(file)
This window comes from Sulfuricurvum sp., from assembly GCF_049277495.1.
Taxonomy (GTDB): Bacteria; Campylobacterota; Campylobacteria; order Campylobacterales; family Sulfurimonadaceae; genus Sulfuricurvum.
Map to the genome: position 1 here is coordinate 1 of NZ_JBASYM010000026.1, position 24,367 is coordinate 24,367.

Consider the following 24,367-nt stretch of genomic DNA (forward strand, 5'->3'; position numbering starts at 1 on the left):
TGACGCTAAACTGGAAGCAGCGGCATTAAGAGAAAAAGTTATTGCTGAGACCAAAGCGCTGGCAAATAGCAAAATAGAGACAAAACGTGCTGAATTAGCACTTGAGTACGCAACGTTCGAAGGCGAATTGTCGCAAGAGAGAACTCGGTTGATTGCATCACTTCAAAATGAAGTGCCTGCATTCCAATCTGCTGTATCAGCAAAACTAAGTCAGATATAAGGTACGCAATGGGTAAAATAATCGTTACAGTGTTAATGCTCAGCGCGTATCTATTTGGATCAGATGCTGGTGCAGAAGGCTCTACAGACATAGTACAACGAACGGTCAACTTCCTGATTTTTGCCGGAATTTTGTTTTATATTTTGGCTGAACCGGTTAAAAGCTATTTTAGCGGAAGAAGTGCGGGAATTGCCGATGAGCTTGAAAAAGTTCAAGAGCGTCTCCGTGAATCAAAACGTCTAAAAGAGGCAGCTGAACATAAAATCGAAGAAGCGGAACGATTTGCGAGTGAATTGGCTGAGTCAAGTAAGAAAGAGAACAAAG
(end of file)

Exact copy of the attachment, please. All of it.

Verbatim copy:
This window comes from Sulfuricurvum sp., from assembly GCF_049277495.1.
Taxonomy (GTDB): Bacteria; Campylobacterota; Campylobacteria; order Campylobacterales; family Sulfurimonadaceae; genus Sulfuricurvum.
Map to the genome: position 1 here is coordinate 1 of NZ_JBASYM010000026.1, position 24,367 is coordinate 24,367.

Consider the following 24,367-nt stretch of genomic DNA (forward strand, 5'->3'; position numbering starts at 1 on the left):
TGACGCTAAACTGGAAGCAGCGGCATTAAGAGAAAAAGTTATTGCTGAGACCAAAGCGCTGGCAAATAGCAAAATAGAGACAAAACGTGCTGAATTAGCACTTGAGTACGCAACGTTCGAAGGCGAATTGTCGCAAGAGAGAACTCGGTTGATTGCATCACTTCAAAATGAAGTGCCTGCATTCCAATCTGCTGTATCAGCAAAACTAAGTCAGATATAAGGTACGCAATGGGTAAAATAATCGTTACAGTGTTAATGCTCAGCGCGTATCTATTTGGATCAGATGCTGGTGCAGAAGGCTCTACAGACATAGTACAACGAACGGTCAACTTCCTGATTTTTGCCGGAATTTTGTTTTATATTTTGGCTGAACCGGTTAAAAGCTATTTTAGCGGAAGAAGTGCGGGAATTGCCGATGAGCTTGAAAAAGTTCAAGAGCGTCTCCGTGAATCAAAACGTCTAAAAGAGGCAGCTGAACATAAAATCGAAGAAGCGGAACGATTTGCGAGTGAATTGGCTGAGTCAAGTAAGAAAGAGAACAAAG